Audio Pieces with Organ Sound: On the 200th Birthday of César Franck

Audio Pieces with Organ Sound: On the 200th Birthday of César Franck

The composer César Franck celebrates his 200th birthday on 10 December. To mark the occasion, Frankfurt organ professor Carsten Wiebusch has recorded Franck's complete organ works. As part of the seminar "Music Feature" with Dr. Kerstin Unseld, the students of the 5th semester Bachelor created four features with organ sound for the composer's birthday, which went on air at SWR 2 shortly before Christmas.


The "File O" - Searching for traces of organ recordings by César Franck

Authors: Tabea Spengler and Veronika Metzger

Strange things are happening in the Christuskirche in Karlsruhe: open church doors, a mysterious envelope and an almost hysterical priest who no longer knows where his head is. A clear case for the investigator duo Helena Neumann and Gerhardt Marx.

But this time they have to get help - from organist and professor Carsten Wiebusch. Together they decipher codes, follow clues and listen very carefully. Will the three succeed in solving the riddles surrounding the organ and its music?

"Organs are as different as people. Of course, there is a basic set of stops that is present in every organ. But apart from that, they are completely different."  (Carsten Wiebusch, performer)



"Take Franck" - The production process of a complete recording

Authors: Julia Kesch and Sophie von Jena

Over wine and organ sound: this is how Carsten Wiebusch came up with the idea of a complete recording of the organ works of César Franck. But the road to the release of the album takes several years and requires a lot of planning. On which organ does the piece sound best? What are the dynamics of the recording? And who can mix the pieces?

The most beautiful moment, "holding the finished CD in my hands", as Carsten Wiebusch describes it, is now imminent. The feature by Julia Kesch and Sophie von Jena accompanies you through the production process of this project of Carsten Wiebusch's heart.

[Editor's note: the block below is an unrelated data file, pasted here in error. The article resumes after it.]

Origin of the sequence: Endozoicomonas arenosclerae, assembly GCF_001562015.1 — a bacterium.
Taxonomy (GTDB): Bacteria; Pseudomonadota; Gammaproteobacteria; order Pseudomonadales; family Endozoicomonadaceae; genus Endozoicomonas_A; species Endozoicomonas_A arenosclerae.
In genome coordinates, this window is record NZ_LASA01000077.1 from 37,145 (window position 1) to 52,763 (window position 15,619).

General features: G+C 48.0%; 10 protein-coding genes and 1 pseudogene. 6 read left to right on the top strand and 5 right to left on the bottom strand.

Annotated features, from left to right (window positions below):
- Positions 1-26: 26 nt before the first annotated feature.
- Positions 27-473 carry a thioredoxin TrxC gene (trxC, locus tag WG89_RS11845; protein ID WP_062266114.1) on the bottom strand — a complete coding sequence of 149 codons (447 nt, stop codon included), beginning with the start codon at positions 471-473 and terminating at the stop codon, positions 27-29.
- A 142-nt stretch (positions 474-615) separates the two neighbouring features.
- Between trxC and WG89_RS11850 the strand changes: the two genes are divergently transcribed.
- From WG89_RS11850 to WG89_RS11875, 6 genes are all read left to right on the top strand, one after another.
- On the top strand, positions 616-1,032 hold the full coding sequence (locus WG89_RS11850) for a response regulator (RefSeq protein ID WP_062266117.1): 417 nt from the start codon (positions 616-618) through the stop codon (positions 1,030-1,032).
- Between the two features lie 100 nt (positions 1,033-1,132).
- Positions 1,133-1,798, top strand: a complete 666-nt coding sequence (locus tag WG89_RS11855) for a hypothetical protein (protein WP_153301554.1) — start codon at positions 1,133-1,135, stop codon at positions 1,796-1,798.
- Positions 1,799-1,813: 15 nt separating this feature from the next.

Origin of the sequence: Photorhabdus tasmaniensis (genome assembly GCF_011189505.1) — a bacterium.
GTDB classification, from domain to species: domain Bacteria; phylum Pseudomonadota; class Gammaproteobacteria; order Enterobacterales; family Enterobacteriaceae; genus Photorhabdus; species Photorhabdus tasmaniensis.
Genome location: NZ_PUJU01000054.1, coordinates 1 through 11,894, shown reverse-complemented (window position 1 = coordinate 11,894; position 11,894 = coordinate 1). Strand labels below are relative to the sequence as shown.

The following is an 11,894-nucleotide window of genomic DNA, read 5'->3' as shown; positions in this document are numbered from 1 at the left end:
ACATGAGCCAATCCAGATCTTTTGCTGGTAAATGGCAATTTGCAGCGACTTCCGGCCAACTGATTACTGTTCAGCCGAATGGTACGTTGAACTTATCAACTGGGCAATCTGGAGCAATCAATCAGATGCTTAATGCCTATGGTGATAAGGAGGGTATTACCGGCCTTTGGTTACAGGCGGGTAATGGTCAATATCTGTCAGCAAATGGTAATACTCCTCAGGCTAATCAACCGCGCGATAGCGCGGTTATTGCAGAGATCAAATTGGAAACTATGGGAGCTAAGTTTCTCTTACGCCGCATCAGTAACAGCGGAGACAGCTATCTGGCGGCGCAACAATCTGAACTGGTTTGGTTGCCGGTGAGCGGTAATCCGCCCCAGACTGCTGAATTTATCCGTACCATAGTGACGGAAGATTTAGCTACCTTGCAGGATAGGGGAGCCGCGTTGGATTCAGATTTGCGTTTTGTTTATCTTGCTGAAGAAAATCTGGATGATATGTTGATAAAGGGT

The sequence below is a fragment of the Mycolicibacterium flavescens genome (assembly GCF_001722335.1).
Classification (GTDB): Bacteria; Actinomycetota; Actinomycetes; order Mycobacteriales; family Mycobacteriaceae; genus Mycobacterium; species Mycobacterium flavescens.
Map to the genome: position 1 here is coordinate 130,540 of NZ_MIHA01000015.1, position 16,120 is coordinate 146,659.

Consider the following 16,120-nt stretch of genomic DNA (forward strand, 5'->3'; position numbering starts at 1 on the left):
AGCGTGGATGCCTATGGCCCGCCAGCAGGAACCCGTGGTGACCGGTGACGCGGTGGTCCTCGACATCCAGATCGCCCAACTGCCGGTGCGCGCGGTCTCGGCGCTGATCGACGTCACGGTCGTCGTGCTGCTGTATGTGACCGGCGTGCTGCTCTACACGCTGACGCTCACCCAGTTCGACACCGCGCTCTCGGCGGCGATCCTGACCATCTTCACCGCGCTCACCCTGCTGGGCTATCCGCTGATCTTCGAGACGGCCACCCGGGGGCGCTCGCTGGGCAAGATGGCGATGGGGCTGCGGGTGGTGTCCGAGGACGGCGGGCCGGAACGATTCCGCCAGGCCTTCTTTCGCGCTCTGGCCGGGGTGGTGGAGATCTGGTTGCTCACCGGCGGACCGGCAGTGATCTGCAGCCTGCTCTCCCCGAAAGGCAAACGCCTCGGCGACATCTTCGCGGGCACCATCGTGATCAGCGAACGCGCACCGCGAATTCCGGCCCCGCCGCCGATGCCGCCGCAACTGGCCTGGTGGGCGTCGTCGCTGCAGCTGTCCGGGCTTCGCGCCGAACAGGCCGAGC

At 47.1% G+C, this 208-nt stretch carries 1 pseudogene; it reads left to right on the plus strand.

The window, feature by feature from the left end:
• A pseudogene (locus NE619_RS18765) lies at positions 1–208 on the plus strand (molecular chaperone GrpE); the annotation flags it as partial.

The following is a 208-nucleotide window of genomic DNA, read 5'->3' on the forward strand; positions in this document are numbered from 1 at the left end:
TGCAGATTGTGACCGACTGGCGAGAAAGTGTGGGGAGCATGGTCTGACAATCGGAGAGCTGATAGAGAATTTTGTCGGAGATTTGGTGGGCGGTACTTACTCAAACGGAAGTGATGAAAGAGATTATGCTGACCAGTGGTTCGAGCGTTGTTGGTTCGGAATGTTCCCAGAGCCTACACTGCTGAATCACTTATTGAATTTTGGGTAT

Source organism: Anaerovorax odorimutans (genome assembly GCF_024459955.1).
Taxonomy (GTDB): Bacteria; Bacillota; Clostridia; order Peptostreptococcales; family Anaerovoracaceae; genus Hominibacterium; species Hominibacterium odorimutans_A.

"1990 was the 100th anniversary of Franck's death, and I remember very well that we spent that evening with some fellow students and a few bottles of wine at a large, romantic organ and played our way through all the great works, just for fun." (Carsten Wiebusch, performer)


"Colourfulness in music - what Monet and Franck have in common".

Authors: Madleen Kutterer and Katharina Schlegel

Bright light falls through the large church windows. The stone floor glows colourfully, the smallness of the glass elements fascinates. Not only church visitors. The colourfulness of this moment also finds its way into the arts - painting and music.

Is this snapshot a connection between these sister arts? Can musicians and painters even learn something from each other? The feature "Colourfulness in music - what Monet and Franck have in common" explores these questions. A lively art student goes in search of clues and seeks inspiration from organist Carsten Wiebusch.

"I have dared much, but next time I will dare even more." (César Franck)


"Building the organ, listening to the organ, playing the organ - promotional trailer for the queen of instruments"

 Authors: Lora Ganeva and Clara Schwarz

"You have to realise that the organ was something super-modern back then - exactly not the old-fashioned, but the most modern of musical instruments, so to speak." (Carsten Wiebusch, performer)